Thanks for the information.
 

esmeet

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Active SatelliteGuys Member
Apr 12, 2009
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Las Vegas, NV
I'm not sure if it's RG59. Does the satellite TV require a higher-quality cable? Is that why they usually drill holes in walls instead of using existing coax?

I was told the SWM was used for 5+ receiver installations, but I had them note that I wanted the SWM. Do you know if the SWM will work if I have the RG59 coax?

Also, if they use the SWM, will it cost extra for the installation?
 

Zynergi

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Aug 20, 2007
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NC
yea the cable needs to ba able to pass up to 2.2ghtz and 18 volts for sat to work, cable operates at a much lower frequency. If it is RG6 then generally it will be fine. If you have 2 DVR's then even chances are high the tech will use SWM, but it is still a gamble.
 

esmeet

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Apr 12, 2009
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Las Vegas, NV
I'm having three DVRs installed (2 HD-DVRs, 1 standard DVR), so I'll hope the installer goes with the SWM.

I know this is probably a simple question, but how can I tell if the coax I have is RG6 or RG59 (assuming I can't pull out the cable from the wall and look at the imprint on the side of it)?
 

Jimbo

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Jul 14, 2005
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I'm having three DVRs installed (2 HD-DVRs, 1 standard DVR), so I'll hope the installer goes with the SWM.

I know this is probably a simple question, but how can I tell if the coax I have is RG6 or RG59 (assuming I can't pull out the cable from the wall and look at the imprint on the side of it)?
IF you can't find a location that is not exposed, it'll be tough to do.
Check in your attic, chances are the cable runs thru the attic and you will be able to read it there.

Sat would like you to have RG-6 , it's definatly better, it can be run on RG59, but not recommended.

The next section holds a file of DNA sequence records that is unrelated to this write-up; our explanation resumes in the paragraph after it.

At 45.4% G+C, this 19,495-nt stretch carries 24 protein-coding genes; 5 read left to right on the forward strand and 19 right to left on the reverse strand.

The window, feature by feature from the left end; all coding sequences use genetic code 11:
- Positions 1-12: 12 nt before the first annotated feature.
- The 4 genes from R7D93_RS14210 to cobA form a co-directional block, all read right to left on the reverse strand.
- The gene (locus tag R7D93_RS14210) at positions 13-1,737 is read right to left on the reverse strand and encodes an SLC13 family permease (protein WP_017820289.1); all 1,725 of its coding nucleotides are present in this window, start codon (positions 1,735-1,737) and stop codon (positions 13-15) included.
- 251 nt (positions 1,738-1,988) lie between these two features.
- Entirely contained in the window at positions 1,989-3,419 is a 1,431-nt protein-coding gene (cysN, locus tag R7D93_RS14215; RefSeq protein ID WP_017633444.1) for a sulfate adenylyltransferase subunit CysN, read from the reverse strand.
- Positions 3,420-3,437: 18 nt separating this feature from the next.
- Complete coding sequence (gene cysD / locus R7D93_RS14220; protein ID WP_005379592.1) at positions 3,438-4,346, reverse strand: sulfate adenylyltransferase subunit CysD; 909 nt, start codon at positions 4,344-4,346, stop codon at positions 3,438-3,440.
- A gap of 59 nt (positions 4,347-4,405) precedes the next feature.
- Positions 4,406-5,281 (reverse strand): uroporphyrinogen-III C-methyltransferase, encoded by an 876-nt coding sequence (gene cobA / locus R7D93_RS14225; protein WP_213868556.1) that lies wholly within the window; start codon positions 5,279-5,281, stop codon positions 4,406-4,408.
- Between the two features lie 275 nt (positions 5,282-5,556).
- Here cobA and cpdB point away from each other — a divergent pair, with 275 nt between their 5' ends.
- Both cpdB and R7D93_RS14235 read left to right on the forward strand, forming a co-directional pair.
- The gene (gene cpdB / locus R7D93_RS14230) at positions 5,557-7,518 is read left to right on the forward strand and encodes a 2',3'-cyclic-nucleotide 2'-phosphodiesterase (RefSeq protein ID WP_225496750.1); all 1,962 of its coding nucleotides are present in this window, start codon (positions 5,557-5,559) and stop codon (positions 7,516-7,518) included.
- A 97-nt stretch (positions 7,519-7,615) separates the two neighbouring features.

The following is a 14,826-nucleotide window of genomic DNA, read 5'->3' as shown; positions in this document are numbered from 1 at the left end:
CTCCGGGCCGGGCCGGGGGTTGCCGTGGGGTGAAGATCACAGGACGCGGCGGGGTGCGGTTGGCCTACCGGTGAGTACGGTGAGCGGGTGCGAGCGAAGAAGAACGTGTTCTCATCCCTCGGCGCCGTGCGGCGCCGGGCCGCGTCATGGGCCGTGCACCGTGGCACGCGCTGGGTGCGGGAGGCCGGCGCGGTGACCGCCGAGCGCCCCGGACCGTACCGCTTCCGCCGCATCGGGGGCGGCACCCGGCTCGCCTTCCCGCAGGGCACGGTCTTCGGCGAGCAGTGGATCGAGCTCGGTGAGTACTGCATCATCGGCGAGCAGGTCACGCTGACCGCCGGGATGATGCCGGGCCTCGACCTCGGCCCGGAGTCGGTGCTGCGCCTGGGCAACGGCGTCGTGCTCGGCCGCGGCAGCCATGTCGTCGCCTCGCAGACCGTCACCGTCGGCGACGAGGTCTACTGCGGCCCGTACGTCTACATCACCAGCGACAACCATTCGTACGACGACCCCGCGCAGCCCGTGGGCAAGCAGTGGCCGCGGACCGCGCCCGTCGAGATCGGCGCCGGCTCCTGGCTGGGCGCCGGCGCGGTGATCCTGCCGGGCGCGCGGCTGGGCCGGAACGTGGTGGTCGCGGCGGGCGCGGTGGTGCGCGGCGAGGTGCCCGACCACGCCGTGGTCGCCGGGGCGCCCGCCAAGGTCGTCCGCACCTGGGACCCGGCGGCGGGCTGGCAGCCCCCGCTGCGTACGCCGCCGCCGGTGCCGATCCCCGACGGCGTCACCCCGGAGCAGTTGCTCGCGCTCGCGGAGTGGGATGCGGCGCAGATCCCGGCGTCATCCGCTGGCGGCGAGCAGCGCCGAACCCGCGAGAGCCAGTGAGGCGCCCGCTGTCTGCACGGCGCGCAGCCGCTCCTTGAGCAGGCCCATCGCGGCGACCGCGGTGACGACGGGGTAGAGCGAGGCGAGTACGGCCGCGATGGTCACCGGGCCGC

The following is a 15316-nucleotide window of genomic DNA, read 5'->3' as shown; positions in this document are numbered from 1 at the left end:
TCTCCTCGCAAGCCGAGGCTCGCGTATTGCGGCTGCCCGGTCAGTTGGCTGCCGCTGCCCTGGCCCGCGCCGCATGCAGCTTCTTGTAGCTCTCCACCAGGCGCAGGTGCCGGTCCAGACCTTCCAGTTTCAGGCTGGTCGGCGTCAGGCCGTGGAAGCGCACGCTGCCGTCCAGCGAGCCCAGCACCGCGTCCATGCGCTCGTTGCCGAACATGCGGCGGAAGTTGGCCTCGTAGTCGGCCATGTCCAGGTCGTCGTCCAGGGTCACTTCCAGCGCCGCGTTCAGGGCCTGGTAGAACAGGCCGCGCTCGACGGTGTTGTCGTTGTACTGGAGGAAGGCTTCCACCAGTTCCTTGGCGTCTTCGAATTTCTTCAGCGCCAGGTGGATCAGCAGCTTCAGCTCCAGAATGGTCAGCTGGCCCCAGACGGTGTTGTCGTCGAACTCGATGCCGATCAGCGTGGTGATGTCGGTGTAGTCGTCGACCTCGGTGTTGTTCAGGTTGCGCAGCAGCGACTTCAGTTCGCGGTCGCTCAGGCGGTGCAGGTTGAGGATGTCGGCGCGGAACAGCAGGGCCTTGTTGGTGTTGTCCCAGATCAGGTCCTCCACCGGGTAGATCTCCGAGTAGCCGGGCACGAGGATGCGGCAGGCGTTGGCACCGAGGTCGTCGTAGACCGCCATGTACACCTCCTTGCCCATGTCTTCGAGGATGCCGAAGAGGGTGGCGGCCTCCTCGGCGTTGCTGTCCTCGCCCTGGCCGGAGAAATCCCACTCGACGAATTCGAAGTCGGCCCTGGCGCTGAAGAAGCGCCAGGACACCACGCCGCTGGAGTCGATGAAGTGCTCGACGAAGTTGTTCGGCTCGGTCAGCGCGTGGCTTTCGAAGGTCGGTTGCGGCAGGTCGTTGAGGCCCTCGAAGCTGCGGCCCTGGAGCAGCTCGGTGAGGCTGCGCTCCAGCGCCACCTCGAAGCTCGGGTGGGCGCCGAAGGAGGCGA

Are you having the dish pole mounted ?
Otherwise, how do you expect the dish to be mounted without drilling any holes ?

IF you can do a pole mount,it is a good idea. If you have any issues with the dish, you don't need to get on the roof to deal with it, also comes in handy if you have snow build up and lose you signal.
Didn't see where your from, so that may not apply.

Jimbo
 

esmeet

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Active SatelliteGuys Member
Apr 12, 2009
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Las Vegas, NV
Thanks for the info, Jimbo. I don't mind having the dish installed on the side of the house (they don't put them on roofs here in Vegas with the ceramic tile roofs), I just didn't want them to run RG-6 cable along the sides of the house and then drill holes into each room where the receivers would be.

I'd prefer the SWM so they can (as I understand it) send the satellite signals into the cable box on the side of house and not drill any new holes for running cable. I've never understood why most - if not all - houses I see with a satellite dish have the cables running from the dish straight into a new hole drilled in the wall.

As for a pole mount, I don't think I can do that. In Vegas, though, we don't worry much about snow...wind is the bigger problem.
 

jdspencer

SatelliteGuys Pro
Oct 22, 2004
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Binghamton, NY
Thanks for the info, Jimbo. I don't mind having the dish installed on the side of the house (they don't put them on roofs here in Vegas with the ceramic tile roofs), I just didn't want them to run RG-6 cable along the sides of the house and then drill holes into each room where the receivers would be.